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Sci-fi and the Human Error

After trying to dip my toes into different genres, I have circled back to the genre I feel most comfortable in - Science Fiction. I'm not entirely sure why I went out my way to avoid writing sci-fi. Perhaps its because I felt it was too childish or fantastical, but the reality is - it opens up a lot of opportunity.


The idea of sci-fi presents to me the opportunity to discuss a political and/or social dilemma discreetly without being overly politically correct. Yet, it also carries a strong message that whatever world we base our stories in, we are always going to encounter controversy in order for it to be effective. Be it the most ridiculous narrative you have ever read *coughs* The Hitchhiker's guide to the Galaxy or a carefully thought out and plausible novel *cries* Flowers for Algernon - they are always going to have an underlying meaning.


When reflecting on a lecture on sci-fi, I try to remember some of my favourite books and find that many could only be lightly considered as science fiction. I feel that perhaps, in a lot of cases, that it is in fact a subgenre - or at least not one genre that can exist entirely alone in a story. For instance, think of Nineteen Eighty Four, Frankenstein and The War Of The Worlds. They are all classed as Science Fiction novels but also are heavily influenced by the themes of horror. It seems that one genre compliments the other.

As another example, think of the themes that are explored in The Time Machine and The Handmaid's Tale - Both H.G Wells and Margaret Atwood use an entirely bizarre concept and create a whole new fantastical world but still use other heavy stylistic choices from other genres to compliment the sci-fi aspect.


Recently, my interest in Sci-fi has been directed at our current day authors. This started out when I began reading the Wayfarers series and unintentionally picked up The Long Way To A Small Angry Planet not knowing that it was in fact the third in the series. However, once I had read that first book, I'd felt so moved by it that I started reading all of Becky Chambers' books and came to realise that this was perhaps one of my favourite book series. If you haven't already read the Wayfarers series, then I will tell you that it is so invested in exploring societal dilemmas that you almost completely forget that the main characters are AIs, Reptiles and other outlandish space criminals. And when you are suddenly reminded that this universe that Chambers has created is so cinematically fictional, you end up questioning whether the difficult topics in the stories are not too far from our own problems.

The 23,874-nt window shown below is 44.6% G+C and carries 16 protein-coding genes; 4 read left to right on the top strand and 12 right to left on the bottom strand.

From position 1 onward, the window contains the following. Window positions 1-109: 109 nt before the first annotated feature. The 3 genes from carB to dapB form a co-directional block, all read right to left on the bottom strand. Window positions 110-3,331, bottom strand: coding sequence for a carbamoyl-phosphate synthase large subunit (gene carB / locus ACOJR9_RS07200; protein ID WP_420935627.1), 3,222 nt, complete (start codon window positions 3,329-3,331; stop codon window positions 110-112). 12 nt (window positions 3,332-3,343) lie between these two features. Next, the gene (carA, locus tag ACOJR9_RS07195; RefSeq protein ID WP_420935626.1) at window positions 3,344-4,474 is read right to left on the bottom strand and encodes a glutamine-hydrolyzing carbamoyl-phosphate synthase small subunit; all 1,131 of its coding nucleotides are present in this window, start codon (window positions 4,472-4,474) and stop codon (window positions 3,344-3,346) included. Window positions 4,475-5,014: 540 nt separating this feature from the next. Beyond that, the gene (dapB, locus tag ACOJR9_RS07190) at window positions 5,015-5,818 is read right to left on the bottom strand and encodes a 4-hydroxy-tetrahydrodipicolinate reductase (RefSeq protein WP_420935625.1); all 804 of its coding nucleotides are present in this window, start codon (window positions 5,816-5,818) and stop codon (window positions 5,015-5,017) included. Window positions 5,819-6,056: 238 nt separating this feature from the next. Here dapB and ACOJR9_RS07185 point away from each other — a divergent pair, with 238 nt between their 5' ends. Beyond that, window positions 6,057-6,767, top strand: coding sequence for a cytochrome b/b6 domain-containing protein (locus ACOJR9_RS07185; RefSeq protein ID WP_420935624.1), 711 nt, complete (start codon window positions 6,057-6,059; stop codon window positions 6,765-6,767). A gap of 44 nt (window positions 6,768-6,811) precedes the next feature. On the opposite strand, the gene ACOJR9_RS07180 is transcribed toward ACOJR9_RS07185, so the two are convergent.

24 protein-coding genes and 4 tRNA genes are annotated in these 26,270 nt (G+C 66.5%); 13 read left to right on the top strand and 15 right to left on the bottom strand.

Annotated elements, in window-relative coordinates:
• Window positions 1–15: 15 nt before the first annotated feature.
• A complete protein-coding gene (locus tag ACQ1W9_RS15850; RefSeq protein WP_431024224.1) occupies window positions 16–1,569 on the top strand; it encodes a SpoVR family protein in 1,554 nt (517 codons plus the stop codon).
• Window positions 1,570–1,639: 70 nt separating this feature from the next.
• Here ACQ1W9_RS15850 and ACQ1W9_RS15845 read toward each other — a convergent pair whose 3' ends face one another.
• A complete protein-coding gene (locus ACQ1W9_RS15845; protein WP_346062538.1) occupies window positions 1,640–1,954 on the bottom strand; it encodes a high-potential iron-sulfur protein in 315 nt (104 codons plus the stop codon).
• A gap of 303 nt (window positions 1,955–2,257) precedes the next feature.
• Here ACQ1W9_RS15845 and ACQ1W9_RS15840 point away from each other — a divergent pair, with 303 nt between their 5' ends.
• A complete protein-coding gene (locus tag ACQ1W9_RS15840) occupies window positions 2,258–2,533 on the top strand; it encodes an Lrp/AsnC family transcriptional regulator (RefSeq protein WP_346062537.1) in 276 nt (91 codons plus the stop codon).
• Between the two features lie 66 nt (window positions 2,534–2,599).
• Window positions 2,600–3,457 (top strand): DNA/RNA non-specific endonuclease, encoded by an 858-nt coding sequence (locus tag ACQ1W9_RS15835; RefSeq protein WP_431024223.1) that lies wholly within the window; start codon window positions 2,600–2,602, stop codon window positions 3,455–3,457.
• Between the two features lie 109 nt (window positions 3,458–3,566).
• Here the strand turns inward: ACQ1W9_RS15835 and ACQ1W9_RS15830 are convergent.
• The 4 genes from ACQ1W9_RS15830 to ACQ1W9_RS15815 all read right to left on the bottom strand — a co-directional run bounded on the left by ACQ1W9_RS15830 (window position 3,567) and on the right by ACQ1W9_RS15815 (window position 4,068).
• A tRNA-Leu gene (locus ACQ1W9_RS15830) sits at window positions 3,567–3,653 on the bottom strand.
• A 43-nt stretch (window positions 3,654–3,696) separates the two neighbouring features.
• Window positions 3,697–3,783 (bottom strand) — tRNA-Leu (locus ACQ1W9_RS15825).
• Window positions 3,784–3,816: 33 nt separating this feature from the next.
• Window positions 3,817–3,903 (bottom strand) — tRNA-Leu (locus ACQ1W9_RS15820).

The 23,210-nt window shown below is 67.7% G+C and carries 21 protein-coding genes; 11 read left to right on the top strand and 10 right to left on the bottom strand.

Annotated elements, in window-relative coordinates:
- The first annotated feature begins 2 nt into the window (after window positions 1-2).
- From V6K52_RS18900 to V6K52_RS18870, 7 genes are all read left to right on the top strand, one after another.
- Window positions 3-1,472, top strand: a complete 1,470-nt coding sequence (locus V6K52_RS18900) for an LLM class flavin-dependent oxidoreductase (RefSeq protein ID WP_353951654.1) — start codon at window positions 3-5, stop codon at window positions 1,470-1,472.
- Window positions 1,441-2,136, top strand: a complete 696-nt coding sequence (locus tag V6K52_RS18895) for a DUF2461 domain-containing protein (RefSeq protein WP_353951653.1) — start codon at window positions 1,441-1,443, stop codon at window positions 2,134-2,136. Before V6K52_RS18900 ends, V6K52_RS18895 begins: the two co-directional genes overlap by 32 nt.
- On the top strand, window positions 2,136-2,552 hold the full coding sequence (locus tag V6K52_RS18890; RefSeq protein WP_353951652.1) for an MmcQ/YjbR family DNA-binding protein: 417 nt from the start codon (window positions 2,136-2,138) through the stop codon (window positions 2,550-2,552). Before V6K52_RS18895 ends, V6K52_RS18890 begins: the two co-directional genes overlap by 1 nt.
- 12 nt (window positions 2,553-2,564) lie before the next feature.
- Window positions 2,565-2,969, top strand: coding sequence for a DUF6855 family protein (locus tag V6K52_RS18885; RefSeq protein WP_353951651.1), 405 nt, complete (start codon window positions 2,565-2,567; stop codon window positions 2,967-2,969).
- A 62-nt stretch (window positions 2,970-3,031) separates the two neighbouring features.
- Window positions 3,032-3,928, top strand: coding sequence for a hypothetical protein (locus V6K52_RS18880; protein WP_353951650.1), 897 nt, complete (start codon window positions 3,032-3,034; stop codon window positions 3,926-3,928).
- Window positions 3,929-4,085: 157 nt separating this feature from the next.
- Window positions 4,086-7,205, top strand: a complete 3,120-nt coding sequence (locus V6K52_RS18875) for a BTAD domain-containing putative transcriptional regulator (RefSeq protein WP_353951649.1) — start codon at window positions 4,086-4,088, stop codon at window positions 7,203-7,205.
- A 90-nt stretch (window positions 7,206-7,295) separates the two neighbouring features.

This type of fiction, I feel, is strongly derived from the Utopian and Dystopian, minus the whole intergalactic space alien relationships and all. But it still has the same elements that blend reality with fantasy. It carries out the different functions that we see in pretty much any sci-fi novel I can think of; entertainment and education but most importantly the consequences of human error.


This last function is one that I am currently exploring in my short story drafts. I like to find a certain controversial conversation and shape and twist it so that it fits into a world of my own creation. The psychology of our modern society is a fascinating one at the moment. We are all so divided by our beliefs that we have lost respect for variety in opinion. We are so religiously set up in our faith to one particular side of a story that we let it become our identity and we are unwilling to learn in case it damages our fragile ego. Perhaps it is due to isolation and having too much time to think. Or maybe we have too little to fall back on when our defences are penetrated. We are living in a time of anger, mistrust and sluggishness. You can observe this just by reading the news, by scrolling through social media. There are arguments about parenting, people's diets, vaccinations, lifestyle choices, music preferences, sex life, culture, race - arguments about anything and everything, really. It is so sad but also so intriguing and, luckily, gives a modern writer a lot to work with.


Drawing a valuable message from current day situations and manipulating them into fantastical, dystopian futures has perhaps been one of my favourite ways of learning about a particular issue. Films and books such as The Girl With All the Gifts, The Hunger Games, The Time Traveller's Wife and Sea Of Rust have a particular spot in my heart that have used twenty-first century concepts to drive the story forward.


For my assignment, I plan to write a story that revolves mainly around the idea of what it means to be alive - reflecting on social status, class differentiation and human rights. This story is going to be narrated by the grandson of a synthetic user - a human that has chosen to have their mind inserted into a non-organic form - and will take place in the not too distant future.


If you know of any similar concepts, please let me know :)


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